The tortilla is one of my favorite culinary blank slates. The question isn’t what you CAN put in there. The question is, instead, what CAN’T you put in there?
In my house, we like to eat quesadillas for breakfast (eggs and black beans and cheese; sometimes avocado if I have one that wants to cooperate) and lunch (black beans and cheese) and, of course, dinner. In the case of dinner, almost anything goes, and more often than not, it’s a fridge-and-pantry clearing exercise.
One of my favorite combos is black beans and avocado. I almost always have a can of black beans in the pantry and tortillas in the fridge. If you have those, too, you’re already partly there!
What Can You Prep Ahead?
Quesadillas—and tacos, for that matter—come together fast because the components are easy to assemble. This means you can also easily prep those components separately ahead of time. You could put together the black beans, peppers, and onions the night or day before. Just keep them covered in the refrigerator. (Want to go one step further and make your black beans from scratch? Here's how to do it on the stovetop or in a pressure cooker.)
This recipe is also engineered to produce a little bit of leftover black bean filling, mostly because my kids always want some kind of Mexican-themed food, at least once a week. The most natural fit is tacos, but you can also take the filling and load it up over tortilla chips. Pop them in the oven with some grated cheese on top, and boom, nachos for dinner! (Just chop the avocado and top the nachos once they come out of the oven!)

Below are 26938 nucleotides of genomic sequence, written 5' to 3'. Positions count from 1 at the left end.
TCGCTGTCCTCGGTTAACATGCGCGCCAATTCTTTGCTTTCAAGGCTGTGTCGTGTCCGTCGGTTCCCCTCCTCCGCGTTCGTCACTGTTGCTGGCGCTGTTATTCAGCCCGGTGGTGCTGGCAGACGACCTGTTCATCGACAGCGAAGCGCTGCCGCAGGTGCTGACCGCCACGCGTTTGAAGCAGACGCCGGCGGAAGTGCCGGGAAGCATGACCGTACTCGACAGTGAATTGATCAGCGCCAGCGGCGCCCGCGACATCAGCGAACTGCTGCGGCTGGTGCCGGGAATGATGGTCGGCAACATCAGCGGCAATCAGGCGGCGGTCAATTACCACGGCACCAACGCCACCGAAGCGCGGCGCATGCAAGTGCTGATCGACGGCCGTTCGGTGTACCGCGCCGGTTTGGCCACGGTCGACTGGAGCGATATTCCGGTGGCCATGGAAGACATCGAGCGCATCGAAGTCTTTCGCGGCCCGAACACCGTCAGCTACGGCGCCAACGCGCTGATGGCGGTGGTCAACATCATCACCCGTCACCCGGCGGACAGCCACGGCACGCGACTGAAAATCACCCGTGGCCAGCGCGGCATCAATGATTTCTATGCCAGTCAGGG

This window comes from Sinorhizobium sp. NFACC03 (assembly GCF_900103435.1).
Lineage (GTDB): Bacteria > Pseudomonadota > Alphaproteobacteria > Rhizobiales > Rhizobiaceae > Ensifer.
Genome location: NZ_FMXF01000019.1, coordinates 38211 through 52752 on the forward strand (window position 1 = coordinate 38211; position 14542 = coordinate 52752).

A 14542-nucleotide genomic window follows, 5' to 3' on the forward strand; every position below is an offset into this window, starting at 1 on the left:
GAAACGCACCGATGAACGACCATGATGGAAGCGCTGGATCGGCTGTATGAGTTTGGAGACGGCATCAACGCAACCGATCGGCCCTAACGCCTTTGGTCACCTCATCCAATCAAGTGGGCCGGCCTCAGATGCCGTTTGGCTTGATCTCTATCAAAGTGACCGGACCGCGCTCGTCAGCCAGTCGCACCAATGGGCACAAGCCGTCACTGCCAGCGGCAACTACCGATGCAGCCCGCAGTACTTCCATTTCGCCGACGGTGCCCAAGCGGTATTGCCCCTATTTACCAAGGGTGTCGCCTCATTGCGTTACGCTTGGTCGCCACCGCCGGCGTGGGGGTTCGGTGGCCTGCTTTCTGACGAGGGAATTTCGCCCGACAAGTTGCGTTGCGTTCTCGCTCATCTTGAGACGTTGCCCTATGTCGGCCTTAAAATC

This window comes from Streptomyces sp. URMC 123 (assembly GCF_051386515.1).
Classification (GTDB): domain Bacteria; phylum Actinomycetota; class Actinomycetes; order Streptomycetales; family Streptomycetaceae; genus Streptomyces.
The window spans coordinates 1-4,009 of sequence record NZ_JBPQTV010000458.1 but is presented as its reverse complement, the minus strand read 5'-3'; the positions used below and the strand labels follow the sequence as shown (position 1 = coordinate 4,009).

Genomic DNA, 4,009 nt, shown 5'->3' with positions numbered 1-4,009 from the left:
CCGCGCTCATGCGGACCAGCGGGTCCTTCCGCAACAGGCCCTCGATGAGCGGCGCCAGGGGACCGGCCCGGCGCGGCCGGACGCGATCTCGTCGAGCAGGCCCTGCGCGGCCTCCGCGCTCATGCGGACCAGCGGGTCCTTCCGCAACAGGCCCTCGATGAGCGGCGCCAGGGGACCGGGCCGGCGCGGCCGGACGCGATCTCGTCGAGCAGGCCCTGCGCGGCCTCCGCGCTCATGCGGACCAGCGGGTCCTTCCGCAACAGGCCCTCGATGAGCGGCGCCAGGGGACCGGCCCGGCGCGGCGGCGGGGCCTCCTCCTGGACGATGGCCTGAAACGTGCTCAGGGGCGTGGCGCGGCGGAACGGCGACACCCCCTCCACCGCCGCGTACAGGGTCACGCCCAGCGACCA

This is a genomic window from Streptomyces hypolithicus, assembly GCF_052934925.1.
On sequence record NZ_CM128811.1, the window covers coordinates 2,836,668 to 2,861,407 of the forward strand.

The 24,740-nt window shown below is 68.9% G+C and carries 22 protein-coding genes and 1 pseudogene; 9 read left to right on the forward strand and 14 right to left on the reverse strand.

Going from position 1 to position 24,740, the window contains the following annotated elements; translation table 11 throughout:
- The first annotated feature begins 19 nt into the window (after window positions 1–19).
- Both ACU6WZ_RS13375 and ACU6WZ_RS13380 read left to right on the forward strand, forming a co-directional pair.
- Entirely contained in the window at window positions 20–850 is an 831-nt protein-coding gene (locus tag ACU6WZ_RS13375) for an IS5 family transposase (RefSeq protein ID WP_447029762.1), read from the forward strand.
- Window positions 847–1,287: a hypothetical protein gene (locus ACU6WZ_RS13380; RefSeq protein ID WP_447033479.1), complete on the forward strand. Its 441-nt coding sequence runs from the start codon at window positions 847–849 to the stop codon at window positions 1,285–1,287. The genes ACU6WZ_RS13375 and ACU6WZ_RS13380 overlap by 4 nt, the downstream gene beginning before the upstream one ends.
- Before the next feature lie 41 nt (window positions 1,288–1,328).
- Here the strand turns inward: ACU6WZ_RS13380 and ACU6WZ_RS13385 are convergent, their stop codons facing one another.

If you like, you can stretch the filling into several meals by using one whole pepper and adding another whole can of black beans. The recipe will still work, and you’ll have quesadilla leftovers for days.
How to Make Quesadillas
You might think you don’t need a word about how to make a quesadilla, but I’m going to tell you how it’s typically done, and then I’m going to tell you what I did, and why.
Typically, you warm up the tortilla on both sides until you see an air bubble, and then you add the cheese on half of one side, leaving enough space to fold it in half. Then, you add the rest of your ingredients. Adding the cheese first on the bottom gives it a chance to form a good melty base.
However, for this recipe, I layer on the filling first, dollop the avocado on top, and then sprinkle the cheeses on top of the avocado. I liked this best, however unorthodox it might seem, because the cheeses and avocado get friendly and blended.
One disadvantage of this method is that you get some cheese casualties that fall out of the tortilla when it’s time to flip it over to brown the top. But let’s be real. Quesadillas are not the most elegant looking edibles, are they? A little mess never hurt anyone.
The Best Kind of Tortillas to Use
Typically, flour tortillas are larger and hold up better for quesadillas, so that’s what I use.
- Want to make your own tortillas? Try this recipe: Homemade Flour Tortillas
Tips for Avocado TLC
- If your avocados are hard, put them in a brown paper bag. Add a banana. In another day or so, you’ll have a ripe avocado suitable for mashing. (And a banana that may be ready to go into banana bread.)
- Store any unused avocado in a glass of water in the refrigerator, a tip I learned from cookbook writer David Joachim. Yes, your avocado will be wet, but it will also not overly ripen and it will reduce browning on the outside. When ready to use your avocado, simply dump out the water, pat it dry, and proceed as directed.
What to Eat With Quesadillas